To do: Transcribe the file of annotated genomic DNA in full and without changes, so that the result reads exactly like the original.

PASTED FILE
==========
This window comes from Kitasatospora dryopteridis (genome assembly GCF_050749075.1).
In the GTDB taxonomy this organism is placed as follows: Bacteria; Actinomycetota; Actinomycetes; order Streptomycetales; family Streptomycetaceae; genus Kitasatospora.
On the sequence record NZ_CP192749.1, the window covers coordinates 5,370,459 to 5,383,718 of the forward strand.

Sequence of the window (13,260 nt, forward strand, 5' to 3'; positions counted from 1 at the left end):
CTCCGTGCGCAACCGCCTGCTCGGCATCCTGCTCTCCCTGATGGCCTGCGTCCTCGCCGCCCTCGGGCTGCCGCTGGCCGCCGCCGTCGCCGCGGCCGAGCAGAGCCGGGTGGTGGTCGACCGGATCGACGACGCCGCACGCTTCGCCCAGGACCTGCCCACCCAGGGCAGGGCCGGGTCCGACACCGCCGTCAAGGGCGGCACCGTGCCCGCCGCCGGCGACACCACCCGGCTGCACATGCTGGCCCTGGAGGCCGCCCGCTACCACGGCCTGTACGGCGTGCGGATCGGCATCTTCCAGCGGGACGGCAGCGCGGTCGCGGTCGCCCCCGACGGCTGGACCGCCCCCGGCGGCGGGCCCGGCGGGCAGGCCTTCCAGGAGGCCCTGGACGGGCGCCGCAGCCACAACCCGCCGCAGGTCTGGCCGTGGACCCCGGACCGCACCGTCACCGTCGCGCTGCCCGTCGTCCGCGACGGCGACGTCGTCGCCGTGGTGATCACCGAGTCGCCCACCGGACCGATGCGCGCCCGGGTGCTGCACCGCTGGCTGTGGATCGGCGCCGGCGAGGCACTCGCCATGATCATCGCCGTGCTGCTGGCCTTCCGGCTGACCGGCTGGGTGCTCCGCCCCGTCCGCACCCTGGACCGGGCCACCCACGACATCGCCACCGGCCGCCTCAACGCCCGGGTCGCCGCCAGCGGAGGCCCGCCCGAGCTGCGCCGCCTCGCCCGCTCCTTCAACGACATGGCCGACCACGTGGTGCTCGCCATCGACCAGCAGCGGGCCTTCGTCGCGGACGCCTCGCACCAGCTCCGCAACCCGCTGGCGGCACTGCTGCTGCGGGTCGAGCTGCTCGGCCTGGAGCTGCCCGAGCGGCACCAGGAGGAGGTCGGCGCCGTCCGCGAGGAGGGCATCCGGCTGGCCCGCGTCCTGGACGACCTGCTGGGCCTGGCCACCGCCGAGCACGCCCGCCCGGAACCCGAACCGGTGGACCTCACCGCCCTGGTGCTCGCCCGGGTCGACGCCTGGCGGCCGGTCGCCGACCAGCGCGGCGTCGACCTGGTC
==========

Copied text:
This window comes from Kitasatospora dryopteridis (genome assembly GCF_050749075.1).
In the GTDB taxonomy this organism is placed as follows: Bacteria; Actinomycetota; Actinomycetes; order Streptomycetales; family Streptomycetaceae; genus Kitasatospora.
On the sequence record NZ_CP192749.1, the window covers coordinates 5,370,459 to 5,383,718 of the forward strand.

Sequence of the window (13,260 nt, forward strand, 5' to 3'; positions counted from 1 at the left end):
CTCCGTGCGCAACCGCCTGCTCGGCATCCTGCTCTCCCTGATGGCCTGCGTCCTCGCCGCCCTCGGGCTGCCGCTGGCCGCCGCCGTCGCCGCGGCCGAGCAGAGCCGGGTGGTGGTCGACCGGATCGACGACGCCGCACGCTTCGCCCAGGACCTGCCCACCCAGGGCAGGGCCGGGTCCGACACCGCCGTCAAGGGCGGCACCGTGCCCGCCGCCGGCGACACCACCCGGCTGCACATGCTGGCCCTGGAGGCCGCCCGCTACCACGGCCTGTACGGCGTGCGGATCGGCATCTTCCAGCGGGACGGCAGCGCGGTCGCGGTCGCCCCCGACGGCTGGACCGCCCCCGGCGGCGGGCCCGGCGGGCAGGCCTTCCAGGAGGCCCTGGACGGGCGCCGCAGCCACAACCCGCCGCAGGTCTGGCCGTGGACCCCGGACCGCACCGTCACCGTCGCGCTGCCCGTCGTCCGCGACGGCGACGTCGTCGCCGTGGTGATCACCGAGTCGCCCACCGGACCGATGCGCGCCCGGGTGCTGCACCGCTGGCTGTGGATCGGCGCCGGCGAGGCACTCGCCATGATCATCGCCGTGCTGCTGGCCTTCCGGCTGACCGGCTGGGTGCTCCGCCCCGTCCGCACCCTGGACCGGGCCACCCACGACATCGCCACCGGCCGCCTCAACGCCCGGGTCGCCGCCAGCGGAGGCCCGCCCGAGCTGCGCCGCCTCGCCCGCTCCTTCAACGACATGGCCGACCACGTGGTGCTCGCCATCGACCAGCAGCGGGCCTTCGTCGCGGACGCCTCGCACCAGCTCCGCAACCCGCTGGCGGCACTGCTGCTGCGGGTCGAGCTGCTCGGCCTGGAGCTGCCCGAGCGGCACCAGGAGGAGGTCGGCGCCGTCCGCGAGGAGGGCATCCGGCTGGCCCGCGTCCTGGACGACCTGCTGGGCCTGGCCACCGCCGAGCACGCCCGCCCGGAACCCGAACCGGTGGACCTCACCGCCCTGGTGCTCGCCCGGGTCGACGCCTGGCGGCCGGTCGCCGACCAGCGCGGCGTCGACCTGGTC